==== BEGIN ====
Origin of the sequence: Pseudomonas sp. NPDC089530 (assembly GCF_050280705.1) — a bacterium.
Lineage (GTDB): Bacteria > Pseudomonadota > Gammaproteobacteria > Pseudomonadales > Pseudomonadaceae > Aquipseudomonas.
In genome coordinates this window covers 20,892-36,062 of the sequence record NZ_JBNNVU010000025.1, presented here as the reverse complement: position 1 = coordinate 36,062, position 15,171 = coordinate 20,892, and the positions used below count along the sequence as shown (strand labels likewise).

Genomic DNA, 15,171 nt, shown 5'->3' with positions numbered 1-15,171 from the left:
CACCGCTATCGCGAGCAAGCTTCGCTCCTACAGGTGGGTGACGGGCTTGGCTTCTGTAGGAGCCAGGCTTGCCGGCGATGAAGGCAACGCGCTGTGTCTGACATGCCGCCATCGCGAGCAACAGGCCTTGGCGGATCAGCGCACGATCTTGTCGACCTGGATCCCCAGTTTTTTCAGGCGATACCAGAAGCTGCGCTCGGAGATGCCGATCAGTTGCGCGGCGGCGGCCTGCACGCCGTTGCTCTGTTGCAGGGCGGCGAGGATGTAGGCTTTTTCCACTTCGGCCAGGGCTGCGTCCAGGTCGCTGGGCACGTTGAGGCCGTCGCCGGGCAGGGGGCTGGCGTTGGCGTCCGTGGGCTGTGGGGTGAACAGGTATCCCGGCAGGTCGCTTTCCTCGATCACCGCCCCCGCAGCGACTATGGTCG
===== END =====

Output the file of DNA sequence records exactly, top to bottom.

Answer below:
Origin of the sequence: Pseudomonas sp. NPDC089530 (assembly GCF_050280705.1) — a bacterium.
Lineage (GTDB): Bacteria > Pseudomonadota > Gammaproteobacteria > Pseudomonadales > Pseudomonadaceae > Aquipseudomonas.
In genome coordinates this window covers 20,892-36,062 of the sequence record NZ_JBNNVU010000025.1, presented here as the reverse complement: position 1 = coordinate 36,062, position 15,171 = coordinate 20,892, and the positions used below count along the sequence as shown (strand labels likewise).

Genomic DNA, 15,171 nt, shown 5'->3' with positions numbered 1-15,171 from the left:
CACCGCTATCGCGAGCAAGCTTCGCTCCTACAGGTGGGTGACGGGCTTGGCTTCTGTAGGAGCCAGGCTTGCCGGCGATGAAGGCAACGCGCTGTGTCTGACATGCCGCCATCGCGAGCAACAGGCCTTGGCGGATCAGCGCACGATCTTGTCGACCTGGATCCCCAGTTTTTTCAGGCGATACCAGAAGCTGCGCTCGGAGATGCCGATCAGTTGCGCGGCGGCGGCCTGCACGCCGTTGCTCTGTTGCAGGGCGGCGAGGATGTAGGCTTTTTCCACTTCGGCCAGGGCTGCGTCCAGGTCGCTGGGCACGTTGAGGCCGTCGCCGGGCAGGGGGCTGGCGTTGGCGTCCGTGGGCTGTGGGGTGAACAGGTATCCCGGCAGGTCGCTTTCCTCGATCACCGCCCCCGCAGCGACTATGGTCG